Fact or Fiction presents both sides of key issues the Orlando Magic will face in the upcoming NBA season.
The Orlando Magic will struggle in the first 10 games of the regular season, given that Rashard Lewis will be serving a suspension during that timeframe.
FACT: Schedule notwithstanding, Rashard Lewis is one of the most important players on the Orlando Magic roster. Head coach Stan Van Gundy had the benefit of playing an unconventional lineup the majority of the time this past year because of Lewis' ability to play more than adequately, defensively. As such, Van Gundy was able to use Lewis at the power forward position to take advantage of his unique skill-set, which conversely caused matchup problems for a number of teams, offensively.
With Lewis out for the start of the 2009-2010 season, Van Gundy will be forced to play a conventional lineup - presumably, by starting Brandon Bass at the four. Although Bass has the ability to shoot the mid-range jumper, the Magic offense won't be as potent because of the lack of another three-point shooter on the floor - meaning, Orlando's 4-out/1-in offense will be affected due to the personnel change. Statistically, Bass won't bring anything better to the table when it comes to defending and rebounding (his numbers are comparable to Lewis in both aspects).
So, unless Bass continues to develop as a player (which isn't a far-fetched conjecture, given that he's 24), the Magic should remain status quo defensively. The same can't be said offensively, due to the reasons already stated above.
FICTION: The simple explanation.
Of the first 10 games that Rashard Lewis will be missing in action, the Orlando Magic play only four teams (Philadelphia 76ers, Detroit Pistons, Phoenix Suns, Cleveland Cavaliers) that either a.) had a winning record or b.) went to the NBA playoffs. Only one squad, the Cavs, presents a difficult challenge to the Magic - unless superstitious Orlando fans still consider Detroit a "threat" due to past history. So, even though Lewis will be suspended for roughly the first two weeks, the Magic should be able to continue to win without him, given the opponents on the schedule. If one's playing "by the book" or "on paper", Orlando should realistically go 9-1 without Lewis.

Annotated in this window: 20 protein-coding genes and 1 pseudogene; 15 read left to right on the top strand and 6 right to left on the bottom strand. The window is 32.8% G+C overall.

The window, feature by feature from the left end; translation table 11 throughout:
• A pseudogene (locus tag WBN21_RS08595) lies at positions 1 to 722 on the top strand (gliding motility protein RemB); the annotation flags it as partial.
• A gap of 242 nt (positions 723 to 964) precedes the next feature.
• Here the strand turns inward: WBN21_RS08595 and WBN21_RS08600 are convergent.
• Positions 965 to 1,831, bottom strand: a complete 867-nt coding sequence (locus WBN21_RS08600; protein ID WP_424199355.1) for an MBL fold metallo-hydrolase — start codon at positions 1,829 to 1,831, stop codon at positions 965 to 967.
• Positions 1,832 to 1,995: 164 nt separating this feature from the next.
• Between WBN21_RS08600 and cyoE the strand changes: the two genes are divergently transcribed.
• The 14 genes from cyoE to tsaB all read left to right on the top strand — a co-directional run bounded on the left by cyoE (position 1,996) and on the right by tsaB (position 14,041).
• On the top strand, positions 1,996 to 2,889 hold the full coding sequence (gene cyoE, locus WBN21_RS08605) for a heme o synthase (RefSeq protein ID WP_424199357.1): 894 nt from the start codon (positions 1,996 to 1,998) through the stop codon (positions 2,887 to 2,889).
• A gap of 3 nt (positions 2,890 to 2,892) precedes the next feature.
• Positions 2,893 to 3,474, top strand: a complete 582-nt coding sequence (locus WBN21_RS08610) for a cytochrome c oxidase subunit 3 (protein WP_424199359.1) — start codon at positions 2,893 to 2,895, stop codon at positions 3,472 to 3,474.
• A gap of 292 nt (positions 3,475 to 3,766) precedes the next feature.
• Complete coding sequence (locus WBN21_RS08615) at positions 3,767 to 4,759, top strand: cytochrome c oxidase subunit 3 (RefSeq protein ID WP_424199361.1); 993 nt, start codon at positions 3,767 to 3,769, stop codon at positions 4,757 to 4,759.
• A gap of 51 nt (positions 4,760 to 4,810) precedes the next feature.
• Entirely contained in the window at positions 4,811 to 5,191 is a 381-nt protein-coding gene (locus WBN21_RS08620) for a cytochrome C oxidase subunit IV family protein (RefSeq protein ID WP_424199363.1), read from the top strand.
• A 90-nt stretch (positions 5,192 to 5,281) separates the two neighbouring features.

The complicated explanation.
Head coach Stan Van Gundy isn't shy to experiment (see J.J. Redick starting in the playoffs), so although unlikely, it's entirely possible that he could start Ryan Anderson in place of Lewis. If one thinks about it, starting Anderson makes some sense. In speaking with ESPN's & Scount Inc.'s David Thorpe during the 2009 Orlando Pro Summer League back in July, he was quick to state that Anderson is a Lewis-lite version, given his ability to spread the floor at the power forward position and his willingness to post up, if necessary (traits that apply to Lewis' skill-set, exactly). Even the numbers prove the comparison as valid, as Kevin Pelton's SCHOENE projection system lists Lewis as a similar player to Anderson.
If Anderson were to start, the Magic would have the luxury of continuing to play an unconventional lineup that presents nightmarish matchup problems on a nightly basis. The 'pro' side is that Anderson is a better rebounder than Lewis, statistically. The 'con' side is that Anderson isn't as good of a defender as Lewis. As for everything else, Anderson can provide some of the same things that Lewis brings to the table.
Verdict: The Orlando Magic should be just fine without Rashard Lewis. That's not to easily dismiss Rashard's importance to the team, but speaks more to the depth and multitude of options head coach Stan Van Gundy has at his disposal. Having a schedule that isn't too difficult helps, also, in making the loss easier to cope. If the Magic can deal with the absence of Jameer Nelson for more than half the season, then the Magic can deal with the absence of Lewis for a little bit of the season.
With grateful acknowledgement to 3QC user bandrewg08, who suggested this topic.